McNelly P 90 Foil Tron video Sep27
Belltone P-90 Foil-Tron Pickup
DiMarzio, Inc. announces the Relentless P (DP299), the Relentless J Bridge (DP301), Relentless J Neck (DP300), and the Relentless J Pair (DP302) for 4 string basses.
DiMarzio, Inc. announces the release of the Relentless P (DP299), the Relentless J Bridge (DP301), Relentless J Neck (DP300), and the Relentless J Pair (DP302) for 4 string basses. The new Relentless P and Relentless J series pickups feature the Relentless cover designed in collaboration with Billy Sheehan.
As with the Relentless pickups, we removed all the hard edges from the standard P Bass and standard J Basspickups, and added an arch to the top of the pickups to bring the sensing coils and pole pieces closer to the strings. These improvements increase the dynamic range and make active circuitry unnecessary.
The Relentless P and Relentless J pickups incorporate Neodymium magnets and produce 70 percent more output than traditional passive pickups, and they’re dead quiet due to the incorporation of metal covers and foil-shielded cables. To dial in (or fine-tune) the individual string output, the Relentless P and Relentless J include eight adjustable pole pieces. These pickups also have a broad magnetic field so you can even bend notes without volume dropout.
DiMarzio’s extra shielding makes the Relentless P and Relentless J better for both recording and stage performances. We’ve mounted them onto robust .09375” thick circuit board base plates to eliminate the annoying protruding mounting screws — ultimately creating a more comfortable and consistent foundation to rest your fingers on.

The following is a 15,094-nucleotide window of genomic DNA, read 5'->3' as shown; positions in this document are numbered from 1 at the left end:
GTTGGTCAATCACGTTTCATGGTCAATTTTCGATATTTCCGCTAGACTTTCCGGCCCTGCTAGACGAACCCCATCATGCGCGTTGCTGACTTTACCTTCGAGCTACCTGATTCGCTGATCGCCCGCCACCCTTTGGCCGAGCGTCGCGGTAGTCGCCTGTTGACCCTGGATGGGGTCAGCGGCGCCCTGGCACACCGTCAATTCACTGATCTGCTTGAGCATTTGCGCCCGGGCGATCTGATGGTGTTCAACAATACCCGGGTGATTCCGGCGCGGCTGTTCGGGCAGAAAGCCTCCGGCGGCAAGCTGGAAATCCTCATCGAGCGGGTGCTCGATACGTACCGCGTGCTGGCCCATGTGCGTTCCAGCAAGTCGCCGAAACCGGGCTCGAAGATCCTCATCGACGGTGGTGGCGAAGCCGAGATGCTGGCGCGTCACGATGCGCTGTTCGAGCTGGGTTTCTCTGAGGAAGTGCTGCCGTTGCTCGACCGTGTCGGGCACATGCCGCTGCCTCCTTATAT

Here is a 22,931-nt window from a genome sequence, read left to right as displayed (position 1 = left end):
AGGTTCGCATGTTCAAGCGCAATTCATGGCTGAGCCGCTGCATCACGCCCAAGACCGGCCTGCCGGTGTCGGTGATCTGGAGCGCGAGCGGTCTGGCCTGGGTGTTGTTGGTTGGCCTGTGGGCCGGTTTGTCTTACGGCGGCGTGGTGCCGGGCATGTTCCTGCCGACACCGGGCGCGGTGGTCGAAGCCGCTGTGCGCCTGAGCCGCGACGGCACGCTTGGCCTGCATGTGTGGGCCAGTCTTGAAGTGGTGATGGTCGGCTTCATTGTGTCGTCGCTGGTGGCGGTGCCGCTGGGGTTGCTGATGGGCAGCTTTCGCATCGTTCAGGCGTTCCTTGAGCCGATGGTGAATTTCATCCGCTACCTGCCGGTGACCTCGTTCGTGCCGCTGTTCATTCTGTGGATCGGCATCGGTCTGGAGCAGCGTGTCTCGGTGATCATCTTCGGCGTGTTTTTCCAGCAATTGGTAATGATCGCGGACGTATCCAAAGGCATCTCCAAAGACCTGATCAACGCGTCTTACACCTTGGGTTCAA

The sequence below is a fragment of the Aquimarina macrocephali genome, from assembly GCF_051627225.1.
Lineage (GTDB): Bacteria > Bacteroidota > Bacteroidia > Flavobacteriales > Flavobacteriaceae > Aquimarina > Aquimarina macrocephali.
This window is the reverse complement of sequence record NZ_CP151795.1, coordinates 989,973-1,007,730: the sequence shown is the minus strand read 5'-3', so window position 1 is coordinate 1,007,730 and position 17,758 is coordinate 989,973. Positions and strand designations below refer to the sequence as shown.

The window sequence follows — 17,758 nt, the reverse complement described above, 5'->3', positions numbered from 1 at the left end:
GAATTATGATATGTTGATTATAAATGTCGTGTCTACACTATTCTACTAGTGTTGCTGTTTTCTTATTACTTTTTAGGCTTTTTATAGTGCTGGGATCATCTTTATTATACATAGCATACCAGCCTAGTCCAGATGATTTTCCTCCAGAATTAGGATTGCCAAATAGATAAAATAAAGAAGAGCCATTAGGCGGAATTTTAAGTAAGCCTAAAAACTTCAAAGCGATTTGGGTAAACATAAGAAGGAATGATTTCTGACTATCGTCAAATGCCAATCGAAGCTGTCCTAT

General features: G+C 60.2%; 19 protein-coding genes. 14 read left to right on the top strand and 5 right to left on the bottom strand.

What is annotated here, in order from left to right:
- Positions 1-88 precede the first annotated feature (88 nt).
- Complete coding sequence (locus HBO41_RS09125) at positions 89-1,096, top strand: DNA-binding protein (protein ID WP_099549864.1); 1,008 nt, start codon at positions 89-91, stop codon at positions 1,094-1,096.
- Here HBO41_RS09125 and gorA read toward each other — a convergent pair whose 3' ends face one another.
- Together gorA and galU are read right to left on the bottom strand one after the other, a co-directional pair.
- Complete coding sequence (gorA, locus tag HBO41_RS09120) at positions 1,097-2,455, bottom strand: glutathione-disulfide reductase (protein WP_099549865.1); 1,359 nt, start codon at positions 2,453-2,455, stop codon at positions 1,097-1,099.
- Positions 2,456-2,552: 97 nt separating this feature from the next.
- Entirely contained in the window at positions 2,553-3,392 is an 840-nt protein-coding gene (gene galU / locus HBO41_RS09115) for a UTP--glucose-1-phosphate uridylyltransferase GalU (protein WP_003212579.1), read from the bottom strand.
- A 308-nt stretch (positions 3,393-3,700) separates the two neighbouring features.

The new Relentless P steps beyond the traditional P-Bass sound and can only be described as massive. It has more of everything: more volume, beefier lows, a growling midrange, and crispy highs with better individual string definition.
The Relentless J incorporates a new invention, (patent pending) parallelogram-shaped coils, offering an expanded mid-range punch, snappy highs, precise lows, and a new dimension to the sound of the Relentless series pickups.
Relentless P and Relentless J pickups will breathe new life into any bass, increase playability, and work well for any style of music from Motown to metal.
DiMarzio’s Relentless P, Relentless J Bridge, Relentless J Neck, and Relentless J pair are made in the U.S.A. and may now be ordered for immediate delivery.
Suggested List Price for the Relentless P is $169.00 (MAP $119.99).
Suggested List Price for the Relentless J Bridge and Relentless J neck is $155.00 (MAP $109.99).
Suggested List Price for the Relentless J Pair is $296.00 (MAP 209.99).
For more information, please visit our website at dimarzio.com.